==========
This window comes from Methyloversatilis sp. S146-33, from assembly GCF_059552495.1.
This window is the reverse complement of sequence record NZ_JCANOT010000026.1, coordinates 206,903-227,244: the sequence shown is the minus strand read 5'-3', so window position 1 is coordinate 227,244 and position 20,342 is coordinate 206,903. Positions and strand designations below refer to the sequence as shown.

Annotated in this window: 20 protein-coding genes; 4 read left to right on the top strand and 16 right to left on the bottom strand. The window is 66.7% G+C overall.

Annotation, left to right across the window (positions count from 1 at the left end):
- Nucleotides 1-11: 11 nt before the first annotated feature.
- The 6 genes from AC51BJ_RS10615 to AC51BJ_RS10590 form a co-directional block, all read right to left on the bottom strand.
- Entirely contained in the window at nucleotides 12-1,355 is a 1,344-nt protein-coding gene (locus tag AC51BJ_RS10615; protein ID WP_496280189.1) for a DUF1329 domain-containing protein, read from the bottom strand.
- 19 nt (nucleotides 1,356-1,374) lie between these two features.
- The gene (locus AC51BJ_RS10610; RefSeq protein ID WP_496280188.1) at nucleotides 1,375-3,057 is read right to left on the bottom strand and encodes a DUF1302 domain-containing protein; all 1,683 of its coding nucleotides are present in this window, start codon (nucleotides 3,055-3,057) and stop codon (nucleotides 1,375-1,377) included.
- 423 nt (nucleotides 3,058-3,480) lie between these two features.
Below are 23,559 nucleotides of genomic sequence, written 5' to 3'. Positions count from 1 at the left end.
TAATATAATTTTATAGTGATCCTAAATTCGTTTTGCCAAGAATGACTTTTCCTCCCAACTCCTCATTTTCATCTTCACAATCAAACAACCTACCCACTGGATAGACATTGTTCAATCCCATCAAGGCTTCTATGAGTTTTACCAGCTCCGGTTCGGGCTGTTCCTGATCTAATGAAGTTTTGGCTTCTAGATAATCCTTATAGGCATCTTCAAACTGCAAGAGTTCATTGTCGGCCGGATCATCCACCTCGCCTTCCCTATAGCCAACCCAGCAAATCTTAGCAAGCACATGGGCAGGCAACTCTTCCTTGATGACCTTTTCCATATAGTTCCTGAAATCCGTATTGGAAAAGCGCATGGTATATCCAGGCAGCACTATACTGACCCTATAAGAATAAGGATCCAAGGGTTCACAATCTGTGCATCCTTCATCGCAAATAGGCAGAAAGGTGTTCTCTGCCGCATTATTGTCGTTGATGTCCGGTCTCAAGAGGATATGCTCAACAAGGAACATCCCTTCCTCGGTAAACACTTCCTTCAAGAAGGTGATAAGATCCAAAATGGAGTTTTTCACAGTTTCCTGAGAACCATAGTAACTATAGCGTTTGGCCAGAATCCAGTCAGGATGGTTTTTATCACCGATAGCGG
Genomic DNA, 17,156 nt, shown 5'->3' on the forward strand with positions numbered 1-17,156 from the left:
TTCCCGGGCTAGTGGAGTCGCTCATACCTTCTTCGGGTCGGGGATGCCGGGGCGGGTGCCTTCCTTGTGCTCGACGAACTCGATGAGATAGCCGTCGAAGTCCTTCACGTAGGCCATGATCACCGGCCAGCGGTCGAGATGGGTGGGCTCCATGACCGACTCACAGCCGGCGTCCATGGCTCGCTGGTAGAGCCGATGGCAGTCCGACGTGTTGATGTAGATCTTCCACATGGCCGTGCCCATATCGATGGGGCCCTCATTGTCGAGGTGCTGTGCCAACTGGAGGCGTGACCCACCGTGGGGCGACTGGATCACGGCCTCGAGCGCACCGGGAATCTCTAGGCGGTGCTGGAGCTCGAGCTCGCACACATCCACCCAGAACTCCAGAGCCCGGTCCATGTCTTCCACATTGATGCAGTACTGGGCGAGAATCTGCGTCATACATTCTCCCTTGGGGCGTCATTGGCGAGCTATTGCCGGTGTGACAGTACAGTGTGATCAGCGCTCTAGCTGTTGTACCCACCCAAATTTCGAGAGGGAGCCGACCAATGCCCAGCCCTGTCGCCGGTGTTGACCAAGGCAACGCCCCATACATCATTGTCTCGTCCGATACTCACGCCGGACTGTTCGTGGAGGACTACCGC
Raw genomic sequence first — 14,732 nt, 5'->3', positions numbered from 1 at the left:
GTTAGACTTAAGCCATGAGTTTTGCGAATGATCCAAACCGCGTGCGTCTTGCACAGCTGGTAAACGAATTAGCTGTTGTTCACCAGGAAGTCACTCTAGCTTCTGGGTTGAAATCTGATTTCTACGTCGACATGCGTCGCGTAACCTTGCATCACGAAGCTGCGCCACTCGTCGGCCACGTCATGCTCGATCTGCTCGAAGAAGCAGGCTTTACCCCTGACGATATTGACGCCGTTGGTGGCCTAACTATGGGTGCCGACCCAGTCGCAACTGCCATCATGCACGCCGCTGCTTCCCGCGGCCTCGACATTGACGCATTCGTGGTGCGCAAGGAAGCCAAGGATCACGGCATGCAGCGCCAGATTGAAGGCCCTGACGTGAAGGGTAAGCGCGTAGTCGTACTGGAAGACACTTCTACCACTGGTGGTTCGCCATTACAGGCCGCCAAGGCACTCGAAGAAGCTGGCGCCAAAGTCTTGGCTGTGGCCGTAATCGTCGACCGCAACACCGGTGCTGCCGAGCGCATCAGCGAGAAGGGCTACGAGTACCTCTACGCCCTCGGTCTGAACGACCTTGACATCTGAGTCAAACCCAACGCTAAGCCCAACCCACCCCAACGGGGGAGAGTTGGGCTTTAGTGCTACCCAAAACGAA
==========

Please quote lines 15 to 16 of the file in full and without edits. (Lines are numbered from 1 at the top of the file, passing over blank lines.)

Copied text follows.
Raw genomic sequence first — 14,732 nt, 5'->3', positions numbered from 1 at the left:
GTTAGACTTAAGCCATGAGTTTTGCGAATGATCCAAACCGCGTGCGTCTTGCACAGCTGGTAAACGAATTAGCTGTTGTTCACCAGGAAGTCACTCTAGCTTCTGGGTTGAAATCTGATTTCTACGTCGACATGCGTCGCGTAACCTTGCATCACGAAGCTGCGCCACTCGTCGGCCACGTCATGCTCGATCTGCTCGAAGAAGCAGGCTTTACCCCTGACGATATTGACGCCGTTGGTGGCCTAACTATGGGTGCCGACCCAGTCGCAACTGCCATCATGCACGCCGCTGCTTCCCGCGGCCTCGACATTGACGCATTCGTGGTGCGCAAGGAAGCCAAGGATCACGGCATGCAGCGCCAGATTGAAGGCCCTGACGTGAAGGGTAAGCGCGTAGTCGTACTGGAAGACACTTCTACCACTGGTGGTTCGCCATTACAGGCCGCCAAGGCACTCGAAGAAGCTGGCGCCAAAGTCTTGGCTGTGGCCGTAATCGTCGACCGCAACACCGGTGCTGCCGAGCGCATCAGCGAGAAGGGCTACGAGTACCTCTACGCCCTCGGTCTGAACGACCTTGACATCTGAGTCAAACCCAACGCTAAGCCCAACCCACCCCAACGGGGGAGAGTTGGGCTTTAGTGCTACCCAAAACGAA